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dc.contributor.authorHortal, Joaquín-
dc.contributor.authorLobo, Jorge M.-
dc.date.accessioned2013-04-08T15:05:41Z-
dc.date.available2013-04-08T15:05:41Z-
dc.date.issued2011-
dc.identifierdoi: 10.4322/natcon.2011.026-
dc.identifierissn: 1679-0073-
dc.identifier.citationNatureza a Conservacao 9: 200- 207 (2011)-
dc.identifier.urihttp://hdl.handle.net/10261/73819-
dc.description.abstractThe limitations of biodiversity data are commonly overcome by modelling the geographic distribution of species and community characteristics. We evaluate two Assemblage-level Modelling (ALM) techniques, General Linear Models (GLM) and kriging, assessing their ability to predict scarab dung beetle richness in the Iberian Peninsula using two different strategies. Calibration Errors (ability to interpolate values within the conditions where the model was built) were assessed by means of a leave-one-out jackknife. Validation Errors (ability to provide partial extrapolations to different environmental conditions within the same geographic domain) were calculated by comparing model projections with an independent dataset. Although the forecasts within the calibration dataset were very good for GLM and extremely good for kriging, both techniques provided surprisingly poor extrapolations. We discuss why such poor performance may be related to non-stationarity in the factors driving diversity patterns, and how ALM may be improved to account for it.-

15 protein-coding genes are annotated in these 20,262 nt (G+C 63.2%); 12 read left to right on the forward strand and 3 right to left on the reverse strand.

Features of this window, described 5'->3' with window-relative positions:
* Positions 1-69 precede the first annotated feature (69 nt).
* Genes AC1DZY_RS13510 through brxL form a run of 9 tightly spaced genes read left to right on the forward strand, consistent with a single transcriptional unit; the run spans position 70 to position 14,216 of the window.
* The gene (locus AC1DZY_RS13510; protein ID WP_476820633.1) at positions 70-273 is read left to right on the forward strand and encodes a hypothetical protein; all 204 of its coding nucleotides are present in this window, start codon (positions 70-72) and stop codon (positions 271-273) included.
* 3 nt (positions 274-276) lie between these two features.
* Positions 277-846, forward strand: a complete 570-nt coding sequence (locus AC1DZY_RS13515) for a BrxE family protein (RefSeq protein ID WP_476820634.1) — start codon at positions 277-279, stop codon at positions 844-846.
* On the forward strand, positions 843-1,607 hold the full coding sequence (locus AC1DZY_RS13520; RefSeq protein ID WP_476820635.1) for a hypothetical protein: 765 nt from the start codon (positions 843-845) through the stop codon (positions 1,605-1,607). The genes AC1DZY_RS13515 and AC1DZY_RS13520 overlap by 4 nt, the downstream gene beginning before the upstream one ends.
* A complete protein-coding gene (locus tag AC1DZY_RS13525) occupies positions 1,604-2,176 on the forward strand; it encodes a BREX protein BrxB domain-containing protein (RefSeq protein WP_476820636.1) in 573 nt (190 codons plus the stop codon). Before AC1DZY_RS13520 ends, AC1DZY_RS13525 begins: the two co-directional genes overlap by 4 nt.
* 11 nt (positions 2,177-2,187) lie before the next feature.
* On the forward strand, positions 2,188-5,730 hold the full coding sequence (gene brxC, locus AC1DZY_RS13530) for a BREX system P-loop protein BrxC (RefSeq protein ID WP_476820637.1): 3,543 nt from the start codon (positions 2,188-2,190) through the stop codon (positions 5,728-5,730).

dc.description.sponsorshipJH was supported by a Spanish MICINN Ramón y Cajal grant and by a Brazilian CNPq Visiting Researcher grant (400130 ⁄ 2010-6).-
dc.language.isoeng-
dc.publisherAssociação Brasileira de Ciência Ecológica e Conservação-
dc.rightsopenAccess-
dc.titleCan species richness patterns be interpolated from a limited number of well-known areas? Mapping diversity using GLM and kriging-
dc.typeartículo-
dc.identifier.doi10.4322/natcon.2011.026-
dc.date.updated2013-04-08T15:05:41Z-
dc.description.versionPeer Reviewed-
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